Scientific name: Pandion haliaetus


Photo by Laurie Campbell

Ospreys are relatively large, growing to 55-62cm in length, with exceptionally long wings that extend to a span of 145-180cm.  The wings are often held in a characteristic ‘W’ shape, making the bird unmistakeable in flight.  When compared with other birds of prey in Britain, it appears larger than a buzzard but obviously smaller than a golden eagle.  They are dark brown above and white below, and in Britain can sometimes be confused with some of our larger gulls.  The breast has a variable brown band, more pronounced in females than males.  The head is white with a dark brown band across the eyes.  The eyes are yellow, although orange in young ospreys.  They weigh 1.2-2kg and males are 5-10% smaller than females.

Habitat and Distribution

Ospreys inhabit a vast array of habitats, including marine, freshwater and brackish.  The main requirement is a good supply of medium-sized fish which can be caught from the surface of the water.  They are very widely distributed and are found on all five continents.  There are thought to be 40-50,000 pairs worldwide.

Global distribution of the osprey (IUCN 2011)


The osprey’s diet consists solely of fish. The outer toe of their talons is reversible, meaning that prey can be gripped firmly between two talons in front and two behind, and the strong black bill is curved into a hook for tearing up fish.  They have a fleshy nostril that closes as it dives into water and their feathers do not have an aftershaft, meaning they can shed droplets of water more easily.  On arrival at a fishing site, an osprey will circle the water, usually at a height of 100ft or more.  It flies steadily above the surface, with the head swivelling and looking intently at the water.  When a fish is spotted, it stops and hovers, then drops halfway to the water and continues to look at the fish.  If satisfied, it closes its wings and carries out a most spectacular plunge into the water, at the last moment throwing its outstretched talons directly in front of its head to grab the fish.  Experienced ospreys are successful in one out of every four dives.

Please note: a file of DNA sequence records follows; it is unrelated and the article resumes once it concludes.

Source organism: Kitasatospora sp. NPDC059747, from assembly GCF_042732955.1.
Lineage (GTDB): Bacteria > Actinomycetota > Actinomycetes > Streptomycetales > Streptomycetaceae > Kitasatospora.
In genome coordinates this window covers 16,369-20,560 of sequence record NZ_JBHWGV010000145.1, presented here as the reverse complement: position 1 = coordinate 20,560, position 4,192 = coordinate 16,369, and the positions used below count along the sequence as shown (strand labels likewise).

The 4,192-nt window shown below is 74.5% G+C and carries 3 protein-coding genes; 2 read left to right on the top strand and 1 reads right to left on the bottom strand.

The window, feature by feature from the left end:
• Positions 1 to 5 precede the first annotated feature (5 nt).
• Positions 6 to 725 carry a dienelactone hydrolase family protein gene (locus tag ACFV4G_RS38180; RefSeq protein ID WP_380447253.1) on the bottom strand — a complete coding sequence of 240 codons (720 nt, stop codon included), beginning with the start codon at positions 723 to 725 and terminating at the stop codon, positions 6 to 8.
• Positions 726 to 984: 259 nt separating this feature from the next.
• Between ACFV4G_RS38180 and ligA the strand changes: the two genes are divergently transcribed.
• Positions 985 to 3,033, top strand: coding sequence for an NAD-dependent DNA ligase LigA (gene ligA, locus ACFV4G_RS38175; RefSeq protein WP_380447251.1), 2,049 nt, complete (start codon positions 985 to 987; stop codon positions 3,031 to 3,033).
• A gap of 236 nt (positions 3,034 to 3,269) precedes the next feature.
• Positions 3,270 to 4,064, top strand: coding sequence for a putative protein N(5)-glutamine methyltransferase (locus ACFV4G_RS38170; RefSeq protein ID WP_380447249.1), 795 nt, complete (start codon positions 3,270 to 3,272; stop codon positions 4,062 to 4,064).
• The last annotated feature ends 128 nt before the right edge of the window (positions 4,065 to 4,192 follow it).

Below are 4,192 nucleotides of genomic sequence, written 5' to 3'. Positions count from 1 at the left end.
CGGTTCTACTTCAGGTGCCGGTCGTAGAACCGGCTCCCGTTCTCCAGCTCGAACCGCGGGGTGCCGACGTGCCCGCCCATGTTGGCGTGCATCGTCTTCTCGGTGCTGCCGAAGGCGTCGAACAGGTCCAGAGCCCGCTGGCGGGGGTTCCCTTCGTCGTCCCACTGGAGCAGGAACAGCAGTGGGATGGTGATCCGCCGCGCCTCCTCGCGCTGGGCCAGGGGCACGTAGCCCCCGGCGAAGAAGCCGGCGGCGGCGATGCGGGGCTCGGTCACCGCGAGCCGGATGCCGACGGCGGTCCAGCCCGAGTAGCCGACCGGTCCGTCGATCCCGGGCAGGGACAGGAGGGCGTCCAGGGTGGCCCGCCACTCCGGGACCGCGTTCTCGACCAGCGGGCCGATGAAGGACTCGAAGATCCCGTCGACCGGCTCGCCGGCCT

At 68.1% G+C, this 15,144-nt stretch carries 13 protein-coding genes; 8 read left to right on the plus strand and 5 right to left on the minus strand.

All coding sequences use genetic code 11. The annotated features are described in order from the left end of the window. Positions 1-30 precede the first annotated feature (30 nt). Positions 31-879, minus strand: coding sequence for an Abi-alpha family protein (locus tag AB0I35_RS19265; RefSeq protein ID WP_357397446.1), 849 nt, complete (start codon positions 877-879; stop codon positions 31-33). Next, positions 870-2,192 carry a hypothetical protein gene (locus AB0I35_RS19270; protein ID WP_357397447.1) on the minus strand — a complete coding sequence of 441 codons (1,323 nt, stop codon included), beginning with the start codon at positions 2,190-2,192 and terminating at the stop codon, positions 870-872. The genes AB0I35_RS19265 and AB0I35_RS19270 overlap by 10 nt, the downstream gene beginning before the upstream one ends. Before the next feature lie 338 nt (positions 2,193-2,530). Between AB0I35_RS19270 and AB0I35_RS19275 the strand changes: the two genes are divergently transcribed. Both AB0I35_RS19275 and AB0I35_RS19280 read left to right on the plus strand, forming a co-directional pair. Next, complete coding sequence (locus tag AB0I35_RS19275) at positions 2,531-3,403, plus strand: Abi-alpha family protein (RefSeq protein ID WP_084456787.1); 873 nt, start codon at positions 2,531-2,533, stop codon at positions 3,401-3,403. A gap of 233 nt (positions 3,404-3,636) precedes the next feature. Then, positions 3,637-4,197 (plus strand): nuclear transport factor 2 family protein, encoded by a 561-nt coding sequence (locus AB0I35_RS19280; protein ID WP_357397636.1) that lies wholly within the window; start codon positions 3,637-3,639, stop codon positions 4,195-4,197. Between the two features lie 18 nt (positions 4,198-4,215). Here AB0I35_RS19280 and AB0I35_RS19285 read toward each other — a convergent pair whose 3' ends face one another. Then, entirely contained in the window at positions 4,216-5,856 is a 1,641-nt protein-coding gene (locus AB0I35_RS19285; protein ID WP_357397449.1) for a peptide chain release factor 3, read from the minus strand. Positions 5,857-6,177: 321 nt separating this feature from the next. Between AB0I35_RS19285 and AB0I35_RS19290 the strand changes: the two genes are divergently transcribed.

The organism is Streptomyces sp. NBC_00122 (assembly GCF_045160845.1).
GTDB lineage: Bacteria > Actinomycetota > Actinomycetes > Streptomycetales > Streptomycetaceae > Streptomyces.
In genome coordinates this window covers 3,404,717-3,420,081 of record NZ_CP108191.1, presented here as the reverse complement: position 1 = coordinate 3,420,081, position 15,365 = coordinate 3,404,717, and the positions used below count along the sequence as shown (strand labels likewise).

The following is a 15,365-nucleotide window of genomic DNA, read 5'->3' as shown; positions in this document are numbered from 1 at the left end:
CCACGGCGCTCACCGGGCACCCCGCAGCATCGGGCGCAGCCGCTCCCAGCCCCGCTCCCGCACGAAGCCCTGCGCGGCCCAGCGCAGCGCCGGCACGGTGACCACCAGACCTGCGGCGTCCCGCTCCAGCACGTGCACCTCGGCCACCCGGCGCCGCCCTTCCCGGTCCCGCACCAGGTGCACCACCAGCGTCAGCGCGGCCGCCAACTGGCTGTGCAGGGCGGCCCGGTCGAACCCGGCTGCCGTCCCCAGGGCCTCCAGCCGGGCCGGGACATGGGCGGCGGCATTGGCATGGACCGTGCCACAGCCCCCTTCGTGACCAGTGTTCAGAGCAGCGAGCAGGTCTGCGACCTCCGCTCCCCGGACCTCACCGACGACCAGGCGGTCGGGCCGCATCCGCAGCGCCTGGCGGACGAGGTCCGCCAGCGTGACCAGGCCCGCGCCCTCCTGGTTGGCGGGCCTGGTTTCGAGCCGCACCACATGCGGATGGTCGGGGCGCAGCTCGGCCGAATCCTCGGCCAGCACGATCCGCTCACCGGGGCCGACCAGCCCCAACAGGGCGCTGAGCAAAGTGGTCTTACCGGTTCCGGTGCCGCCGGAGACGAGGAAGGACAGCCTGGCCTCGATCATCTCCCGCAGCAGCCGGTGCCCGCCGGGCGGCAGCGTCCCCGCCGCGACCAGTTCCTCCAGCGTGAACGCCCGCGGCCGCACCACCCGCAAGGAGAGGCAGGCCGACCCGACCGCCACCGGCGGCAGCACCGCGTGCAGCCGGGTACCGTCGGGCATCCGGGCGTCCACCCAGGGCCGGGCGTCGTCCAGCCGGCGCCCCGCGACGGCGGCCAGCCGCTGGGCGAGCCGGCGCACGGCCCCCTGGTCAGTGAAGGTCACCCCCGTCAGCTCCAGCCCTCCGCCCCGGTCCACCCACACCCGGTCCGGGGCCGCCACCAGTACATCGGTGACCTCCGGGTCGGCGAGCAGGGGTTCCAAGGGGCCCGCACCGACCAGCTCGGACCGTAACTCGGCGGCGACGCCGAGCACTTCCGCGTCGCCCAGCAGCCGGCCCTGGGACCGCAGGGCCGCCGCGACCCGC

Ospreys eat any available species of fish but prefer those in the 150-300g weight range.  An osprey needs to consume 300-400g of fish per day.  They fish in all types of environments, including lakes, rivers, estuaries and coastal waters.


Ospreys are a migratory species, with British ospreys spending the breeding season (March-September) in the UK, then migrating to Africa for the winter.  Breeding pairs do not spend the winter together, but meet up once back at the nest site.  Ospreys generally build nests at the top of prominent trees, normally conifers, and as they tend to be added to every year, can become quite large.  The female lays a clutch of  2-4 eggs, normally 3.  Eggs are incubated for 35-37 days, predominantly by the female, with the male hunting for the both of them.  Once the chicks hatch the female only leaves the nest for very short periods of time, and the male catches fish for the whole family.  The chicks grow quickly and fledge after 51-56 days.  About 3 weeks later the female departs for Africa and the male continues to feed the chicks for a further 1-2 weeks.  The rest of the family then follow suit, all departing within a few days of each other.  The adults return to their breeding quarters the following spring, but juveniles remain in Africa for a year and don’t return to the UK until the spring of their second year.

Status and threats

Globally, the species is listed by the World Conservation Union (IUCN) as ‘Least Concern’.  Within Britain they are doing well but remain absent from many of their historic territories.  They have difficulty breeding in new areas and are slow to recolonise places where they once thrived, with approximately 60% of adults dying before breeding.  Sadly, ospreys are still persecuted and this remains one of the major threats to their survival.  Collision with overhead power lines and entanglement in fishing nets are also big dangers.

Within the UK ospreys are strictly protected under Schedule 1 of the Wildlife and Countryside Act 1981 and The Nature Conservation (Scotland) Act 2004.  They are also included on the Amber List of conservation concern.  It is an offence to intentionally take, injure or kill an osprey or to take, damage or destroy its nest, eggs or young. It is also an offence to intentionally or recklessly disturb the birds close to their nest during the breeding season.  Violation can result in a fine of up to £5000 and/or a prison sentence of up to 6 months.